UN Points Finger at ‘Elements’ in Congo Army Over Kasai Mass Graves

KINSHASA � The United Nations accused “elements” of the Congolese army on Tuesday of digging most of the mass graves it has identified in the insurrection-ravaged Kasai region of central Democratic Republic of Congo.

The report by the U.N. Joint Human Rights Office in Congo (UNJHRO) is the first time the United Nations has directly suggested that government forces dug the graves.

Congo’s human rights minister was not immediately available for comment but the government has repeatedly denied its troops were responsible for dozens of mass graves discovered since the Kamuina Nsapu militia launched an insurrection last August and called for the departure of government forces from the area.

“As of June 30, 2017, UNJHRO had identified a total of 42 mass graves in these three provinces [of Kasai], most of which would have been dug by [Congolese army] elements following clashes with presumed militia members,” the report said.

Earlier this month, the UNJHRO said it had identified 38 more probable mass graves in the western part of Kasai, bringing the total number to 80.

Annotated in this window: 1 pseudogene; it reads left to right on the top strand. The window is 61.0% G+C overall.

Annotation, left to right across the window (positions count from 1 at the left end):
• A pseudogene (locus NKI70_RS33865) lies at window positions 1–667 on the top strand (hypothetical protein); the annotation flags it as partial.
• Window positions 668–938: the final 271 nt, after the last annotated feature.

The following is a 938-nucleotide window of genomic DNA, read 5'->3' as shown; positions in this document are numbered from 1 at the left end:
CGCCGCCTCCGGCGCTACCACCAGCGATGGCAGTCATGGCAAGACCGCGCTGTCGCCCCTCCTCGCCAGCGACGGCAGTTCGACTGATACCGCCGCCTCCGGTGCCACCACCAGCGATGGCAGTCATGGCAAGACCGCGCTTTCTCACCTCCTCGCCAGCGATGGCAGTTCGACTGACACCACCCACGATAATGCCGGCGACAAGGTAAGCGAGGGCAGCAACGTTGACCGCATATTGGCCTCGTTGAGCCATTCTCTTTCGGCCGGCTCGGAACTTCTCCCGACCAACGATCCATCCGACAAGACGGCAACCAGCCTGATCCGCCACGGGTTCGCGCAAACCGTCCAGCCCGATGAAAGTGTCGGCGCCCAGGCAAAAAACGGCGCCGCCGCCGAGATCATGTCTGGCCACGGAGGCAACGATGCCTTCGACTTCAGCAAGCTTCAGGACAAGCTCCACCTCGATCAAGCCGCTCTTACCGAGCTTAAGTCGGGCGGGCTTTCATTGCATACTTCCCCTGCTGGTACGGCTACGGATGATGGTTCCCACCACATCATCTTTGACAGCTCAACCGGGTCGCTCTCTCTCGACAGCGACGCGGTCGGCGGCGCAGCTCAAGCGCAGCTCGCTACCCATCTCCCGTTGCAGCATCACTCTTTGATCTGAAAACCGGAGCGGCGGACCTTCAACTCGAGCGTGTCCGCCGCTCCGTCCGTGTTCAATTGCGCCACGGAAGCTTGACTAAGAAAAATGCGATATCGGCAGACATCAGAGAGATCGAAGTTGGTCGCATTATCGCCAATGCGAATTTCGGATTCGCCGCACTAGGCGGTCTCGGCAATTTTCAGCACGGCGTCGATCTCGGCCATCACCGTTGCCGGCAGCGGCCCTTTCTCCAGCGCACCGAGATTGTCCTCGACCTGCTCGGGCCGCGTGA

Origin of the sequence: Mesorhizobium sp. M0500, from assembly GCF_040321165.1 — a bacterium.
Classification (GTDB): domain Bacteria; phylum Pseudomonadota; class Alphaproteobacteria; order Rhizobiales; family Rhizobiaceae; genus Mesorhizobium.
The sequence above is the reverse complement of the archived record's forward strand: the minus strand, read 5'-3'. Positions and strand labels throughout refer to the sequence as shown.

More than 3,000 people have been killed and 1.4 million displaced in the violence, part of growing unrest in the country since President Joseph Kabila refused to step down when his mandate expired in December.

The violence has triggered fears of a wider conflict in the large central African country, a tinderbox of ethnic rivalry and competing claims over mineral resources. Millions died in civil wars between 1996-2003, mostly from hunger and disease.

The government has blamed the militia for the mass graves and also claimed that some of the sites identified by U.N. investigators have turned out not to contain bodies.

It also denies U.N. allegations that its troops have systematically used excessive force, although a court convicted seven soldiers this month for murdering suspected militia members in a massacre that was caught on video.

Last month, the U.N. Human Rights Council approved an international inquiry into the violence in Kasai. The U.N. High Commissioner for Human Rights is expected soon to name a team of experts to lead the probe.

Source: Voice of America

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